2018 BMW K 1600 B
Beemer brings its six-banger expertise and sense for the luxurious together in the K 1600 GT. It packs a whopping 160 horsepower onto a sled that benefits from dynamic suspension and ABS to name but a few of the comfort- and safety-oriented features. This highly-anticipated machine has been widely touted by the factory as having been built specifically for touring American roads, and as we all know, touring here means something entirely different than it does in Europe. Today I want to put this new Beemer head-to-head with another major import that is already entrenched in the battle for a slice of the non-American American tourbikes — the Gold Wing F6B from Honda. How will they stack up once the smoke has cleared?
Continue reading for my look at the BMW K 1600 B.
BMW has always had a presence in the motorcycle racing world, in fact the word “Beemer” was coined specifically for BMW’s race bikes of old, and the factory continues its blitz into the 21st century.
The S 1000 RR is already part of that history, and it is marketed as a race bike, though truth to tell, the official factory race bike gets some features you won’t see on the street, but that isn’t unusual. Salient point is; this bike is very close to the official race bike, which makes sense considering that it started life as a race bike in ’09 that spilled over into production for the general public the following year.
The “Double R” has proven popular with the masses, and was BMW’s best-selling model for the 2015 model year — a year that also saw a major overhaul on the previous generation to bring the bike up to date, and if you will pardon the pun, up to speed. Join me while I check out what’s new on this gen, and why it has garnered so much attention worldwide.
Continue reading for my review of the BMW S 1000 RR.
Nobody blurs the line between scooter and proper motorcycle better than the engineers at BMW, and the C 650 range is no exception. The 2017 C 650 “Sport” and “GT” models are a direct carryover from the ’16 model year, but that’s not surprising given how difficult it would be to improve upon the bundle of features already built in. I mean, it’s a scooter with traction control and ABS on board, plus a relatively large and powerful engine with a sophisticated engine management system, so this is not your grandfather’s scooter. I have a great appreciation for German engineering, so I’m looking to see what all Beemer has tucked away on its not-so-little maxi-scooter.
Continue reading for my review of the BMW C 650 GT and C 650 Sport.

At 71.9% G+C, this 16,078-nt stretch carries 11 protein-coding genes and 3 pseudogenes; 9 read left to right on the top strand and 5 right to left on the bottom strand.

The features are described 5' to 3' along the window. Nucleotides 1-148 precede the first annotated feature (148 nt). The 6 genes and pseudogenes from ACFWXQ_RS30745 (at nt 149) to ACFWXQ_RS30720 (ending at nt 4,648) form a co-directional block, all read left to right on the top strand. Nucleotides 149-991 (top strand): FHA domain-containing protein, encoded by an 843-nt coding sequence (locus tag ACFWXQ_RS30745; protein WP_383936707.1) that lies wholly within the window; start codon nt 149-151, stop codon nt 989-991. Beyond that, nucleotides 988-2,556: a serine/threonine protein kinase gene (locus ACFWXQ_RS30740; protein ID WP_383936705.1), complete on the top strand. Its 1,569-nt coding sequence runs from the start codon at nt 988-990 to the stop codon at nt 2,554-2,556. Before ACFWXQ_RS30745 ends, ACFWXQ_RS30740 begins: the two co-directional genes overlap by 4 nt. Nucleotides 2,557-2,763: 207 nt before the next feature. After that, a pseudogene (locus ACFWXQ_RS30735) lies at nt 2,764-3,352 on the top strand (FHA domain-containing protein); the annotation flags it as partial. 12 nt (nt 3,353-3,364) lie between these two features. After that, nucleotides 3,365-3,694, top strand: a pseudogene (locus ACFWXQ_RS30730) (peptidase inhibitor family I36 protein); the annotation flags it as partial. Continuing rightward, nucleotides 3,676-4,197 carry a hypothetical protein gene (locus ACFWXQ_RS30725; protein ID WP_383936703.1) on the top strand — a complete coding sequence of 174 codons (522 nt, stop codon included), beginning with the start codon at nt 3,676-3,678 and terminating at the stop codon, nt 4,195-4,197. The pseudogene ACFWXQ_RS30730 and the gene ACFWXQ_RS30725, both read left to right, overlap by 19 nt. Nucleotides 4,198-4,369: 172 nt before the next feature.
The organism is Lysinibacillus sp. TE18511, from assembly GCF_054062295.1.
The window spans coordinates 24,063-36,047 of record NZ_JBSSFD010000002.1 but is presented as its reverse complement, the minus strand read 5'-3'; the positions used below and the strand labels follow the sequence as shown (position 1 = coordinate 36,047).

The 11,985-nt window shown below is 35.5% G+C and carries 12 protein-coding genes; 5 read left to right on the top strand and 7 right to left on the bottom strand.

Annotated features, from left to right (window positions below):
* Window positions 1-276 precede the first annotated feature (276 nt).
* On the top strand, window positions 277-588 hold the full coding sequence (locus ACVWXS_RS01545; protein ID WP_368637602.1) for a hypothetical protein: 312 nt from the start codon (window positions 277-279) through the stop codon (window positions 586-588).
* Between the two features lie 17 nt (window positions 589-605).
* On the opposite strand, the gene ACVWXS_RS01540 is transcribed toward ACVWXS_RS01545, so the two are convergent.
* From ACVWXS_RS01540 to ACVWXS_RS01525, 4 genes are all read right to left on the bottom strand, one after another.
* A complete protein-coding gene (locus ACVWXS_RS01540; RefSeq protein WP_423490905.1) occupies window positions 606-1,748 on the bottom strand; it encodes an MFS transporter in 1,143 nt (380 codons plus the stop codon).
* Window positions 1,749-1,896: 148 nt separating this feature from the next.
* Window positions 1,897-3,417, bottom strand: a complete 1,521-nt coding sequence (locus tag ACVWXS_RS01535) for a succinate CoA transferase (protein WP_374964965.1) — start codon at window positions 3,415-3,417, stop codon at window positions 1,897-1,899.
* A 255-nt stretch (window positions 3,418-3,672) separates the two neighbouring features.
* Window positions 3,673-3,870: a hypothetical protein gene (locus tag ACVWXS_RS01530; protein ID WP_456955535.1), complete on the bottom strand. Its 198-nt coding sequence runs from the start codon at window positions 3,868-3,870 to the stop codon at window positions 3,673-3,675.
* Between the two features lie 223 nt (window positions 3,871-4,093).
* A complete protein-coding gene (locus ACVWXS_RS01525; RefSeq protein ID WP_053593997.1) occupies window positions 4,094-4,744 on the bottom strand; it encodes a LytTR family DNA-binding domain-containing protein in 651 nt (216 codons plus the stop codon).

BMW’s G 310 R roadster gets a brother as it moves into the 2017 model year with the addition of the adventuresome G 310 GS. The “GS” builds on the success of the “R” with a few subtle changes that shift the design toward the adventure bike end of the spectrum.
There is considerable pressure on the small-displacement market, and all the major players are hard at work to populate the various genres with these mini-mills. Since indoctrination is best when started young and manufacturers recognize the benefits of cultivating brand loyalty early, this all-important entry-level bracket is hotly contested, which makes me all the more curious what the Bavarians bring to the table as their BMW-bait this year.
Continue reading for my review of the BMW G 310 R and G 310 GS.
BMW continues its GS legacy into 2017 with the R 1200 GS and R 1200 GS Adventure. With a new cooling concept integrated into the muscle-up-front design from last year, the R 1200 GS looks even more ready and capable to carry you on the adventure of your choosing.
Standard with disengageable integral ABS, traction control, an on-board computer, a height-adjustable saddle, stepless adjustable windscreen, a pillion adjustable fore and aft, and removable passenger pegs, the R 1200 GS and R 1200 GS Adventure are great choices for on-road and off-road touring.
Continue reading for my review of the BMW R 1200 GS and R 1200 GS Adventure.
In styling, the G 310 R — BMW’s first roadster under 500 cc — is a smaller cc version of the S 1000 R, but it is anything but small when it comes to performance. A lot of times, I’ll call anything under 400 cc an entry level or beginner’s bike. It might be a handful for folks new to two wheels, but as a crotch-rocket trainer or a fun bike in the stable of experienced riders, it delivers nimble handling and a fun ride.
Yes, it’s a roadster, but with it’s own panache. The low front and high tail definitely gives you that “cat about to pounce” stance. Deep cuts in the tank tell you before you get on that this bike is meant to be ridden hard and fast through the curves.
Continue reading for my review of the BMW G 310 R.